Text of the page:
The fundamental problem is that neither side wants to compromise in order to overhaul the immigration system. We could have had immigration reform that included border security triggers for the pathway to legalization for illegal immigrants several times since the turn of the century, but the attempts were usually killed by the anti-“amnesty” crowd.
To them, let me say two things. First, you don’t know what “amnesty” means. Merriam-Webster defines “amnesty” as “a pardon.” That’s not what recent proposals did. Waiting periods, fines, back taxes, and background checks would have been required under recent reform bills, but the anti-immigrant wing of the GOP has bastardized the term to mean “anything short of deportation.” Mass deportations of all illegals in the US will never happen and you wouldn’t like the police state it would create if they did.
Second, if you helped to kill the recent immigration reform bills then you are to blame for the situation on the border because you helped to preserve the status quo. Killing reform bills that aren’t perfect has the real-world effect of keeping our strained and broken immigration system in place.
Many argue that reform should consist of smaller standalone bills that focus on specific topics. That won’t work and I’ll tell you why. Democrats won’t vote for Republican border bills and Republicans won’t vote for Democrat bills that provide pathways to legalization and a streamlined immigration process. Without bipartisan support, these bills cannot pass. The only way to pass either side’s priorities is with a comprehensive bill that has support from both parties.
Congressional math dictates the strategy, not a desire to trick border security advocates into passing reform and then ignoring the border security parts. If the law was going to be ignored anyway, what would be the point in passing a standalone border bill? (And the border is not really open anyway. If it was, we wouldn’t be seeing such large numbers of arrests.)
Title 42 needs to go away. People who oppose other pandemic emergency policies should be logically and morally consistent enough to oppose this one as well.
But Title 42 does need to be replaced. Congress needs to act to fix our broken immigration system. This fix should have four main parts: Border security, visa tracking to prevent overstays, a streamlined immigration system so it doesn’t take decades to immigrate legally, and a pathway to legalization (not necessarily citizenship) for illegal immigrants who are already here and are productive members of society. I’m also open to a guest worker program for people who want to come here to work but don’t necessarily want to relocate here permanently.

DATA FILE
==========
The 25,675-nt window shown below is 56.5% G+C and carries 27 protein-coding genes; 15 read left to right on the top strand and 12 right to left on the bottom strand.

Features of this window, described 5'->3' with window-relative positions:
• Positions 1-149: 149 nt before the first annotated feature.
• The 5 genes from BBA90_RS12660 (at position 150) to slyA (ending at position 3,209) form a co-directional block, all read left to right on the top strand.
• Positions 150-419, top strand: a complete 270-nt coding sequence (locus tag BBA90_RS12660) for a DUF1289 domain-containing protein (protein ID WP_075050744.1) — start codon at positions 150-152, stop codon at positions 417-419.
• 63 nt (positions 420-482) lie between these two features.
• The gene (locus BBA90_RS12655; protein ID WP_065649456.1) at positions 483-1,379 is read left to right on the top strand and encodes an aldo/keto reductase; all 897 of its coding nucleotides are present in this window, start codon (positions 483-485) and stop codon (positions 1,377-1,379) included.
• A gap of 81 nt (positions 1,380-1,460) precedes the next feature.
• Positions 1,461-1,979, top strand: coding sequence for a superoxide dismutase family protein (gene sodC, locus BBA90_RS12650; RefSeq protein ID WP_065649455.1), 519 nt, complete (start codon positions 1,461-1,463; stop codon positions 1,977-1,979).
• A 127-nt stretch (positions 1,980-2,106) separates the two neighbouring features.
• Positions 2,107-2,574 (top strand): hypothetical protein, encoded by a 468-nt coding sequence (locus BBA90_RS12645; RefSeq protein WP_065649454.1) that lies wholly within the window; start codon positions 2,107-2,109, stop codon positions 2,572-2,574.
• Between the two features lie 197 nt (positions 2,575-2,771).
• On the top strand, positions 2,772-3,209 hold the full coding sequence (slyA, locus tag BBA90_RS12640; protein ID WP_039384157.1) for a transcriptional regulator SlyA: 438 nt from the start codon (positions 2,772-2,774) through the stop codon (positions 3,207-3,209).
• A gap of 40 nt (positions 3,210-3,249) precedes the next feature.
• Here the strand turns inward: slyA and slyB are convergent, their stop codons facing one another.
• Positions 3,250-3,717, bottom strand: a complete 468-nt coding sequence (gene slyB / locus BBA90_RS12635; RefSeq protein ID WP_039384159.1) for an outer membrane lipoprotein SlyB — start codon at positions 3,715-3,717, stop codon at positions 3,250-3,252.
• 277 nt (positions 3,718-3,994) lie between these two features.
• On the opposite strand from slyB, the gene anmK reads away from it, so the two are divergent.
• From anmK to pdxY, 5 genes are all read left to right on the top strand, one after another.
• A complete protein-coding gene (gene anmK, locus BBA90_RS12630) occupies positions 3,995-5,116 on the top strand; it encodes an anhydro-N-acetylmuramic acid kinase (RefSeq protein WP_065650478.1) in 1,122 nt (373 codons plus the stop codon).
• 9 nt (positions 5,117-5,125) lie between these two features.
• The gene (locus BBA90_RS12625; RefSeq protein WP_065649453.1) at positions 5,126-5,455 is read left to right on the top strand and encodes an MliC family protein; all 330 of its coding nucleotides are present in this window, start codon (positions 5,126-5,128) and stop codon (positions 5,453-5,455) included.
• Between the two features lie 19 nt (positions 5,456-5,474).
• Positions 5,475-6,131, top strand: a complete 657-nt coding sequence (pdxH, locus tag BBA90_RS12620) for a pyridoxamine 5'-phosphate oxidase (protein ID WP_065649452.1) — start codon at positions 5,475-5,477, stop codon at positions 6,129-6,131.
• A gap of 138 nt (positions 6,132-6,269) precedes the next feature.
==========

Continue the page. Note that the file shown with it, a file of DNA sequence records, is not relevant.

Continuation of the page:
The compromise that I’ve outlined above is the only way that the border problem is going to be solved unless one side somehow manages to get a filibuster- and/or veto-proof supermajority.
Immigration reform is not an insurmountable problem. We can solve it if the radicals on both sides will get out of the way. The insurmountable problem is that I don’t believe the radicals want the immigration problem solved because then there will be one less topic for their demagoguery and fundraising appeals. That’s a much tougher problem to solve.
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This is a very reasonable proposal that most Democrats would support.Report
Yes, although I’m wary of what “border security” looks like for Republicans, because I’ve noticed that’s a code phrase for “building a moat from San Ysidro all the way to South Padre Island and then stocking that moat with hungry rabid crocodiles armed with frickin’ laser beams and then building a thirty-foot high curtain wall with palisades and electrified concertina wire and then densely manning that wall sharpshooters behind the moat and not having any gates or highways actually go through the wall or over the moat” which I strongly suspect is not what most Republicans would actually want in practice but does seem to be the minimum threshold level of border security that their chosen elected representatives would request.
In fact, I think border security is at least as much about what happens in the international terminals of airports as it is at border crossings, but saying something like that apparently means I’m in favor of open borders.
With that out of the way, yes, absolutely, this is a potentially reasonable set of planks for an immigration reform policy and I’d be very happy to see Dems and Reps sitting down to manner out the details of it.Report
But that’s yet another instance where no one, absolutely no one is *actually* suggesting this.